The Mistake Room has been open for a few years now, growing from the seed of an idea planted by executive and artistic director Cesar Garcia. Along with a dedicated council of founders and advisers and a staff led by deputy director/head of programming Kris Kuramitsu, he has nurtured ideas about how to bring acclaimed global artists to the long-overdue attention of L.A. audiences, as well as to identify local and international collaborators to bolster the discourse. It has produced landmark exhibitions with artists including Oscar Murillo, Korakrit Arunanondchai, Boychild, Eduardo Sarabia, Diana Thater, Thomas Hirschhorn, Cao Fei and Tuan Andrew Nguyen.
TMR's current show mixes that all up a bit further, with an installation by Iraqi-born, now L.A.-based Susu Attar, whose performance work and painting-based installation questions the way in which the body is experienced in an increasingly diasporic, digital, virtual reality.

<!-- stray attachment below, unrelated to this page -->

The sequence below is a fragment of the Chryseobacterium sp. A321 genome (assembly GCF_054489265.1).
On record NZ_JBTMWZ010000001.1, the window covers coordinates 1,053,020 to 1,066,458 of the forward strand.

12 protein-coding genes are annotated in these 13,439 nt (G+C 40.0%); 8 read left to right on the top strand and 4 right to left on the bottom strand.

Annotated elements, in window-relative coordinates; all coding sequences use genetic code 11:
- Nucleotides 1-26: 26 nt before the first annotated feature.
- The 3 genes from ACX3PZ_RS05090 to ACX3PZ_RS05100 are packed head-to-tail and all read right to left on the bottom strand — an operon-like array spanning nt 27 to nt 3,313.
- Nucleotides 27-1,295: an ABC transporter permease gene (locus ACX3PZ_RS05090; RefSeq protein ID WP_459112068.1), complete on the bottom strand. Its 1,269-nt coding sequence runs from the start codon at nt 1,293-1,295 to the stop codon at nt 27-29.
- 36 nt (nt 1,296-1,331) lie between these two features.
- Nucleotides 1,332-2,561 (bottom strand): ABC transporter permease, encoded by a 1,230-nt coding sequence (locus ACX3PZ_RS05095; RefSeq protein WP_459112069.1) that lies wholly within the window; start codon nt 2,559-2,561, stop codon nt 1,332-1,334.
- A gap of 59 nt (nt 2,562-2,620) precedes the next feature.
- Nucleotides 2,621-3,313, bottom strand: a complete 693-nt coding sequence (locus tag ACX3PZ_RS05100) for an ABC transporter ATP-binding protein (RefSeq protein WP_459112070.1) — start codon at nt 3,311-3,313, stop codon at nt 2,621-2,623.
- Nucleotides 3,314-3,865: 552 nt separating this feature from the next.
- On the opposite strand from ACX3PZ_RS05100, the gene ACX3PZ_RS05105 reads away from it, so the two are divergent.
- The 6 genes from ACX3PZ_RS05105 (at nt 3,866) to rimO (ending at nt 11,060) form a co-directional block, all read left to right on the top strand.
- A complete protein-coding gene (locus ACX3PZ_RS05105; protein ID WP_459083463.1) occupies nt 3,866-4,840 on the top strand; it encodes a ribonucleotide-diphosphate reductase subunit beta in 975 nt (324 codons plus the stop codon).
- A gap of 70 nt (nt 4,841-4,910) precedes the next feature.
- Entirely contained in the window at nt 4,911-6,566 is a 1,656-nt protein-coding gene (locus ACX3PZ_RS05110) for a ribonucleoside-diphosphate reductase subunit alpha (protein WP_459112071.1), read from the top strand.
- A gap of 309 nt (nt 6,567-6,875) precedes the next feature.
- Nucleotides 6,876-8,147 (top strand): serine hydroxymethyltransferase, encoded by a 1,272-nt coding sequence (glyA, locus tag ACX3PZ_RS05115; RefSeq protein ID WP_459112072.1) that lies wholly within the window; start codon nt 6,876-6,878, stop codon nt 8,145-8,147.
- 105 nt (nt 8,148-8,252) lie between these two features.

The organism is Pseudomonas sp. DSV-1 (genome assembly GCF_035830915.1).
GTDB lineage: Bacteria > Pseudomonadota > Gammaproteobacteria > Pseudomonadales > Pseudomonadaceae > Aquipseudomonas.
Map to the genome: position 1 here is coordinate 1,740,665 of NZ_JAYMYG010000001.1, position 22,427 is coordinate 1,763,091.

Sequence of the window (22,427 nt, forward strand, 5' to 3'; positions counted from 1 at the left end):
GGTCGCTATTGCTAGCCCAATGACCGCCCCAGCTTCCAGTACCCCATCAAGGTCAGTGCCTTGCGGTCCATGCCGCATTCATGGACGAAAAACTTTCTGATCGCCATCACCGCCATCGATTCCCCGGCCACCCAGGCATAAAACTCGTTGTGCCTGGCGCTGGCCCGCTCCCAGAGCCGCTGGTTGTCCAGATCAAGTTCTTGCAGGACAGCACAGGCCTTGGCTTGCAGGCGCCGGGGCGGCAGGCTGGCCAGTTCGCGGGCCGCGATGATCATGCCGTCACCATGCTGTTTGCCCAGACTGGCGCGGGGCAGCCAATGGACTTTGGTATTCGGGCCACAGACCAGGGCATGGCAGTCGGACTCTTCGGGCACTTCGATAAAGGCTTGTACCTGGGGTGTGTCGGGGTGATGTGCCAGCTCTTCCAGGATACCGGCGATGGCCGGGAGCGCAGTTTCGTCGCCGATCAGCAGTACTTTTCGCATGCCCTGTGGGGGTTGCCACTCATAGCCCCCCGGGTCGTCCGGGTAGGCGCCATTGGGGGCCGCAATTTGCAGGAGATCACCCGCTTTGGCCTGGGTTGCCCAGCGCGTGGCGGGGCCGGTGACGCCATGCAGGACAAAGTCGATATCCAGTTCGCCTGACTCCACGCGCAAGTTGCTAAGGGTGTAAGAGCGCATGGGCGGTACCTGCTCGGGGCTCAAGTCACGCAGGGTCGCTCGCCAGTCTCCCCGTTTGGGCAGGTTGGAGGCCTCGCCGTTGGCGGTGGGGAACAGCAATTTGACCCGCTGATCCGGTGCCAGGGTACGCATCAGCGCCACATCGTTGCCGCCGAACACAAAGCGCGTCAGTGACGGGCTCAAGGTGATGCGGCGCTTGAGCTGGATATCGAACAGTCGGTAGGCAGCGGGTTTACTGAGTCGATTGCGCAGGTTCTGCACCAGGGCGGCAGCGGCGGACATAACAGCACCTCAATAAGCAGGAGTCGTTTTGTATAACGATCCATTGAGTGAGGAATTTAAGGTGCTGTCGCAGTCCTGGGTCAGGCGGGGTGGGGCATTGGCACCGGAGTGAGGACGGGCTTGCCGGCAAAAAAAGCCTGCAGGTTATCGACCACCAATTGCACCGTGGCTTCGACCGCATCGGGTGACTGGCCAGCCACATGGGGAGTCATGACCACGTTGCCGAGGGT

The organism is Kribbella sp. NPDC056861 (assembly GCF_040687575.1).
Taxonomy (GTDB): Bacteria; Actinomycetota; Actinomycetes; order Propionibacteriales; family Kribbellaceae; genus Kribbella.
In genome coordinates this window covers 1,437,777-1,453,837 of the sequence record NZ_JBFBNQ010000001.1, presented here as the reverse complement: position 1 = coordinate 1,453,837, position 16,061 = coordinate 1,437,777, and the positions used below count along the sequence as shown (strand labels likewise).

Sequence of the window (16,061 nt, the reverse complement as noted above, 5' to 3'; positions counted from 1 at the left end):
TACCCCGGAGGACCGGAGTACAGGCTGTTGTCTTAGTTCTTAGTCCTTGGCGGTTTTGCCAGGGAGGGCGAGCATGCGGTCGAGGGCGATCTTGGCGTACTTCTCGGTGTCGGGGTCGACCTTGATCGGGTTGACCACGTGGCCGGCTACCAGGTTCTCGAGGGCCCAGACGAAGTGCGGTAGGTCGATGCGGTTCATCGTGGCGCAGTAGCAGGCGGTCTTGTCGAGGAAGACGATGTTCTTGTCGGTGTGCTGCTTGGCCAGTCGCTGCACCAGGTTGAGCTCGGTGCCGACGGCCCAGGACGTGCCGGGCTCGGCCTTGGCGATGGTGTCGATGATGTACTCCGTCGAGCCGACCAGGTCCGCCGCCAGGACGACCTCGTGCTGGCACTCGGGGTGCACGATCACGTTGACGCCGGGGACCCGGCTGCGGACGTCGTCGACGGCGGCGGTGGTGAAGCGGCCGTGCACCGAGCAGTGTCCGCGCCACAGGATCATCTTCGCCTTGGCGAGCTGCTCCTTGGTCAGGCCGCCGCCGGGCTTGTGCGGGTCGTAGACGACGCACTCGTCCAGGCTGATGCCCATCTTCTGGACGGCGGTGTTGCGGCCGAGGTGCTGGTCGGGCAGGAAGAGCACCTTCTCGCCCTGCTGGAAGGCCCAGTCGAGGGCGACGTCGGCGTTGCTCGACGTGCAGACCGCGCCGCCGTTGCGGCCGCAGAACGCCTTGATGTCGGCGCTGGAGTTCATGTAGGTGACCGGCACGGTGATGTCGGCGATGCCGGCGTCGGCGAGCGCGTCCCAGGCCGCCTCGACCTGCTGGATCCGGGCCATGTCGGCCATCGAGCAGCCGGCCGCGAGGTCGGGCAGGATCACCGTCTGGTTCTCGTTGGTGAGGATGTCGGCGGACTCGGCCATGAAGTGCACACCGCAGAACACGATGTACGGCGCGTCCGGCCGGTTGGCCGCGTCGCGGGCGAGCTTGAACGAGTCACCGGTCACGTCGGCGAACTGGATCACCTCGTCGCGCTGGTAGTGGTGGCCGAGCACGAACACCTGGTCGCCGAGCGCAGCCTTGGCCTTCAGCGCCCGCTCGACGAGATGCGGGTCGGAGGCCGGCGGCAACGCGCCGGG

But the spirit of international exchange continues apace, as TMR expands its actions to Asia and also south of the border, exporting L.A. along with importing the globe. Earlier this month, TMR curated a special section of Shanghai's Art021 Contemporary Art Fair; and they are already several projects into a series of exhibitions in Guadalajara.
TMR has always been conceived as a global platform and it plans an eventual expansion of the program beyond the L.A. space, into the city and around the world. Guadalajara was its first foray. “It made sense for us because we have quite a few board members based there,” Kuramitsu tells L.A. Weekly, “and also a lot of great relationships with local institutions. We have a commitment to the artist scene there as well. It was very organic.”